ABOUT BOXER RESCUE
Ploughing back into the breed we so love. "Boxer Love" is infectious and we hope BRSA helps many more Boxers experience true love in a 'fur'ever home. Increasingly more Boxers find themselves rehomed several times during their lifetime. Put a stop to this here and offer a Boxer a “fur”ever home. "Vaudeville of the Dog World", yet sadly sometimes misunderstood. Do not support backyard breeding (unregistered, no papers shown, unchecked rampant breeding with no thought for the health consequences - backyard breeders won't health screen both parents, for example hips, not least)
What are the criteria looked at when evaluating for a prospective adopter?
Describe the ideal owner and environment for your breed.
This breed needs a daily commitment to taking the dog on a walk of a decent length (around the block will not suffice – twice daily walks is the ideal). There are Boxer owners that live with relatively small gardens BUT they are extremely committed to taking the dog on nice long daily walks. A firm commitment to understanding that Boxers can and will cost in vet bills (arguably the most cancer-prone breed and right there at the top in respect of heart conditions). Boxers can blow a cruciate ligament in a moment – big expenses. Pet medical insurance strongly advised.
Does the adoption fee include Sterilisation?
The forever home pays a vet by EFT for, not least, any sterilization before the dog can go to their home – all sterilization, etc. occurs before the dog can head to the forever home and it is luck of the draw as to how much all this will cost depending on which dog is being rehomed (many were already sterilized by their previous owner).
What is the adoption fee?
Does the adoption fee include a physical check up by a vet prior to adoption?
Do you give the client as much history as you have ?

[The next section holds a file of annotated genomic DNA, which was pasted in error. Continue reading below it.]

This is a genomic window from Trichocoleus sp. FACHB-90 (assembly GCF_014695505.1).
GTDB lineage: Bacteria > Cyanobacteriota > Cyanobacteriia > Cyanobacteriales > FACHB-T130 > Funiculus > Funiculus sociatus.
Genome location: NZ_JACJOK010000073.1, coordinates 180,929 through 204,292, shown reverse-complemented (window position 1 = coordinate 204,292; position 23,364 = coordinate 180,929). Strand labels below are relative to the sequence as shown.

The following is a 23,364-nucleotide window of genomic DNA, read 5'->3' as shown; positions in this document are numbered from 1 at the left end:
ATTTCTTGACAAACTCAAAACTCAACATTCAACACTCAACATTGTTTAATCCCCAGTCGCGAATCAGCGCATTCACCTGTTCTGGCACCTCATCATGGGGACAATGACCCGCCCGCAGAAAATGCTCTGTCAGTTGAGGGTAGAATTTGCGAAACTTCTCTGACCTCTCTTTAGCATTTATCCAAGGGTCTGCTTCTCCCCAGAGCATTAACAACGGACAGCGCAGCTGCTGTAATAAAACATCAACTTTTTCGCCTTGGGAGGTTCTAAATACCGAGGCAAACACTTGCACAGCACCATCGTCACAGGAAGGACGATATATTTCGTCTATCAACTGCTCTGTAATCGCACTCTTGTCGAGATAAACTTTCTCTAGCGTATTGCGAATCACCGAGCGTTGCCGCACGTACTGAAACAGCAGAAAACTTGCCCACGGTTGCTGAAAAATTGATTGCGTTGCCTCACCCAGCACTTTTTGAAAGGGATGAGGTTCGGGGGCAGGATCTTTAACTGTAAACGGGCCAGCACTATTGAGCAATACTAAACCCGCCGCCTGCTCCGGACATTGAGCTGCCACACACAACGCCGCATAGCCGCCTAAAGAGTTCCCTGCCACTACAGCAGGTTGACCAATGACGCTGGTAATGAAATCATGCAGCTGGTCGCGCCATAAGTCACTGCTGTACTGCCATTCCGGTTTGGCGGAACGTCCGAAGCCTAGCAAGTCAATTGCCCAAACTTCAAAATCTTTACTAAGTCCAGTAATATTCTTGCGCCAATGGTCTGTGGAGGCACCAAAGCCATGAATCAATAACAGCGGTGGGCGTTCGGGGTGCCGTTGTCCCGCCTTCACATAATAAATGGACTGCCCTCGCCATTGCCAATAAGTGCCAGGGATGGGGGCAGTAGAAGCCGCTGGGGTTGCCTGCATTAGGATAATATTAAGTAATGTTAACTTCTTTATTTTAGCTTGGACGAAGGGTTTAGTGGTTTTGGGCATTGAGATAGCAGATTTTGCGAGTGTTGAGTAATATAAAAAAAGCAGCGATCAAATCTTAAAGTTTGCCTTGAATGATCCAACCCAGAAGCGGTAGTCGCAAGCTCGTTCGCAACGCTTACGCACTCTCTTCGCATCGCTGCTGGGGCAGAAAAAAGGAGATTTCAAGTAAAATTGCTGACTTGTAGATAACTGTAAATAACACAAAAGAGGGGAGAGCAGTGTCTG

Do you sort out any behaviour problems before adopting?
How do you make assessments as to a dog's compatibility to children and non canine pets?
If the adopter has existing dogs do you arrange for an introductions to assess compatibility?
Do you do subsequent home checks once a dog has been adopted?
What other support is provided to the adopter after a dog has been adopted?
Do you make use of foster homes for dogs?
If yes to the above; does the adoption process differ in any way?
If the adoption is not successful that you would take the dog back?
We do not charge an adoption fee but the forever home pays a vet by EFT for, not least, any sterilization before the dog can go to their home – all sterilization, etc. occurs before the dog can head to the forever home and it is luck of the draw as to how much all this will cost depending on which dog is being rehomed (many were already sterilized by their previous owner). We also insist on microchipping (ideally Identipet), deworming, and that the dog is up to date on all annual vaccinations (including kennel cough) before heading to the forever home. We want forever homes to also pay Petfinders.co.za for their Pet911 R100-a-dog-a-year registration fee at the time that they are to take on the dog. Big brownie points if the forever home agrees to putting the dog on a good pet medical insurance scheme such as (one I personally like very much) www.medipetsa.co.za